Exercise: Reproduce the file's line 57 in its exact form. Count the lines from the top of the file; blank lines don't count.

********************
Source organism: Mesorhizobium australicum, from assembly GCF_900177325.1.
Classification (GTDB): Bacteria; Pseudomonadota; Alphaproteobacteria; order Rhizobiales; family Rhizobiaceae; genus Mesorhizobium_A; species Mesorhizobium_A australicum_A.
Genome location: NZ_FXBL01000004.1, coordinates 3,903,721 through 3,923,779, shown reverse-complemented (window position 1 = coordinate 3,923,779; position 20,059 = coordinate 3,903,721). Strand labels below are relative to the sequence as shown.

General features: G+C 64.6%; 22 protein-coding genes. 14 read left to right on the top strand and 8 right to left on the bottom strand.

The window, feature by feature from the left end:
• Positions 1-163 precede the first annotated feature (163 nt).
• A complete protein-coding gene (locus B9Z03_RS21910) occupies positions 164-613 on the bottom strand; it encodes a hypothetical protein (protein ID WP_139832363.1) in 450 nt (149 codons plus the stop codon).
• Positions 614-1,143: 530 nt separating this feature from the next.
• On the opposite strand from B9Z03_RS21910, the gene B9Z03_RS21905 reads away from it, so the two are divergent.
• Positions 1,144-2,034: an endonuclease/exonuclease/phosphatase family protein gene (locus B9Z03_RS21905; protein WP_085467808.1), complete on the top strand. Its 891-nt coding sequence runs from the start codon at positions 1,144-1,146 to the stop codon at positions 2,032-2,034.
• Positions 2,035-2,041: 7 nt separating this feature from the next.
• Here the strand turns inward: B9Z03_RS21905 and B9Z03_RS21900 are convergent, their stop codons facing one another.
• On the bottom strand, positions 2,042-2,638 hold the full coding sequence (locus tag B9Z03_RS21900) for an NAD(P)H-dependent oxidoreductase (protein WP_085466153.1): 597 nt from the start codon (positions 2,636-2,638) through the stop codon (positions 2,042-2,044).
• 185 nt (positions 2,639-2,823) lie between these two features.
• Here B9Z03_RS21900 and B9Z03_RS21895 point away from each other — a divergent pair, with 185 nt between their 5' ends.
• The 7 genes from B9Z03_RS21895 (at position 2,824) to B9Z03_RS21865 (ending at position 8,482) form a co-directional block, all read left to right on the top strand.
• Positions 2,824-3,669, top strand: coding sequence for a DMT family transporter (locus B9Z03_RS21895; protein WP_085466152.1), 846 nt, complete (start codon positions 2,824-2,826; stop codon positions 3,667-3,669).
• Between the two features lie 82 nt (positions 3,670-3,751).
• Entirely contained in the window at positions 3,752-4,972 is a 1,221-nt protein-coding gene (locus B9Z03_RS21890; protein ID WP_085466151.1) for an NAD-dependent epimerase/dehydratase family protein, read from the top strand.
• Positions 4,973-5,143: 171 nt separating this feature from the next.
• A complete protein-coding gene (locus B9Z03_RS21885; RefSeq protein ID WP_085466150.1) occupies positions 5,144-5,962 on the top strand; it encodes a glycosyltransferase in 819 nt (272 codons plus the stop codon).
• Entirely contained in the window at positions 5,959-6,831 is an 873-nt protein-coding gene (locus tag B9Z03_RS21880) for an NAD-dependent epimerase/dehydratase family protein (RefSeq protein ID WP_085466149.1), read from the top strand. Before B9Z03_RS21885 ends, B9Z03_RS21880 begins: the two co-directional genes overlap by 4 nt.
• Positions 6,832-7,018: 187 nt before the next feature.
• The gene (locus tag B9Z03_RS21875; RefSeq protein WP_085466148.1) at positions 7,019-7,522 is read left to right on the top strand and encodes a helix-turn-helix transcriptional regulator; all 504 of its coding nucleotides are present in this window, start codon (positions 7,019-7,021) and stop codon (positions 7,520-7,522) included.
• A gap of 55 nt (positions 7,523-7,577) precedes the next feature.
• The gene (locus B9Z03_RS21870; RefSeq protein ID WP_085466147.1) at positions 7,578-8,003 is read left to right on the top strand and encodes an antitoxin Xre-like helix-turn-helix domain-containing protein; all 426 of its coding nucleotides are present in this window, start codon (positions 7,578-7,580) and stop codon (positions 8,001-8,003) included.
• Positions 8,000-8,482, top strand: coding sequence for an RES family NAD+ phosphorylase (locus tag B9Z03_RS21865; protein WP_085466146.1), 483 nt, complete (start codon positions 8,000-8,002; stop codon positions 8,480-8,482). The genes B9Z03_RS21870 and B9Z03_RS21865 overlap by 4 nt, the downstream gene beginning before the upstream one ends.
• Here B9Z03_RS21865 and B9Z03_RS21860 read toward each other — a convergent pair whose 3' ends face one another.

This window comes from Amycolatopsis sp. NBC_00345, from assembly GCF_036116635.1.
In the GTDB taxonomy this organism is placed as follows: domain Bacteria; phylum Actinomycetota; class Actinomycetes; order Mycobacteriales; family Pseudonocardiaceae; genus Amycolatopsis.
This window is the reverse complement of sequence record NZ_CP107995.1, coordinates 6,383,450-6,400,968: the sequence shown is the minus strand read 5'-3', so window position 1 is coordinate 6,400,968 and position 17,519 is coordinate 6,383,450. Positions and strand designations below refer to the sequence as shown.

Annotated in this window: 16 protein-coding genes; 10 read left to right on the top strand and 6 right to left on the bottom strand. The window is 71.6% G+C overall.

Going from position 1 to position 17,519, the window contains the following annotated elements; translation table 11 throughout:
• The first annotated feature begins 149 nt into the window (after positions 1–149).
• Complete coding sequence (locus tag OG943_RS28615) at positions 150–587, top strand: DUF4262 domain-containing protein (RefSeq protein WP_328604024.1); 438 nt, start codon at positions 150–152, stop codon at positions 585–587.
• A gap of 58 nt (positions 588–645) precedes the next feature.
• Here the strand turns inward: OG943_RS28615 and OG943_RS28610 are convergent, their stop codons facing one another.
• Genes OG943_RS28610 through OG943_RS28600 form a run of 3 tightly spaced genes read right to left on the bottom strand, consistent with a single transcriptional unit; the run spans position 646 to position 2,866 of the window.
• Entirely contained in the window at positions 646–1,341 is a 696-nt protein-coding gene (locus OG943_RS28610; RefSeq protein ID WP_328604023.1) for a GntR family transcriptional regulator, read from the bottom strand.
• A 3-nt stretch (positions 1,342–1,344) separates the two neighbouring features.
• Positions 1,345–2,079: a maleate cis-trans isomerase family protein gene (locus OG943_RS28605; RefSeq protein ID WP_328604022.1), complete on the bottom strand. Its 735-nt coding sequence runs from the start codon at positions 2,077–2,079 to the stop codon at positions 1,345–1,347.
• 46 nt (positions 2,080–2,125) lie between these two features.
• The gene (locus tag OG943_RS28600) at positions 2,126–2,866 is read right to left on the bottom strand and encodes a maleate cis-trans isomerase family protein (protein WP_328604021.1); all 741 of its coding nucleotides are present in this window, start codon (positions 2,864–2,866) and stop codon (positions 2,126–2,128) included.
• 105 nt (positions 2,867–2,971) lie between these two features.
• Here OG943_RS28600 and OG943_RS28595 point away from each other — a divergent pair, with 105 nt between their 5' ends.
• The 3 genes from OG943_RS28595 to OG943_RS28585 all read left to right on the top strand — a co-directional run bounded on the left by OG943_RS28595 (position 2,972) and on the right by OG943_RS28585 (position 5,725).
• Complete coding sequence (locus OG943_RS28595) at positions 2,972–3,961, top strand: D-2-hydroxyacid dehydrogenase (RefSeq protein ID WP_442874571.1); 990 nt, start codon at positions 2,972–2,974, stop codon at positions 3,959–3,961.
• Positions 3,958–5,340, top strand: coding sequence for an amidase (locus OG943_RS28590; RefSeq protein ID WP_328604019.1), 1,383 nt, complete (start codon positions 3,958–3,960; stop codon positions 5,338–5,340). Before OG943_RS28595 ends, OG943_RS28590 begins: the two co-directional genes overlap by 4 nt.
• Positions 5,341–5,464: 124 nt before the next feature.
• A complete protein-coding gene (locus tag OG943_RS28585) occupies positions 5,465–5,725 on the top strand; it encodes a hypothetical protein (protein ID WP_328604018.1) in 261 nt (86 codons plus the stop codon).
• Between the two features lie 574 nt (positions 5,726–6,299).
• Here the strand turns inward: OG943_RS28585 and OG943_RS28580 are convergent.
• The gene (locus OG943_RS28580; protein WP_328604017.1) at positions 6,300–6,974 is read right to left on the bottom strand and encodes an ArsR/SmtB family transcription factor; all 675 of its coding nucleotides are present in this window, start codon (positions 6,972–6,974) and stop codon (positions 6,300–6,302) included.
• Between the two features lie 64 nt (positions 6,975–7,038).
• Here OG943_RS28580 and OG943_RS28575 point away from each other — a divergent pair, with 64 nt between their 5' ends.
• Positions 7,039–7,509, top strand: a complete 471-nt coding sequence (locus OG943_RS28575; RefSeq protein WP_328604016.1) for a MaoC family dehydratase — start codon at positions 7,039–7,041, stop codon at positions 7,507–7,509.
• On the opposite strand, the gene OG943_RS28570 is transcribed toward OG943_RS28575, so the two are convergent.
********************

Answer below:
• On the opposite strand, the gene OG943_RS28570 is transcribed toward OG943_RS28575, so the two are convergent.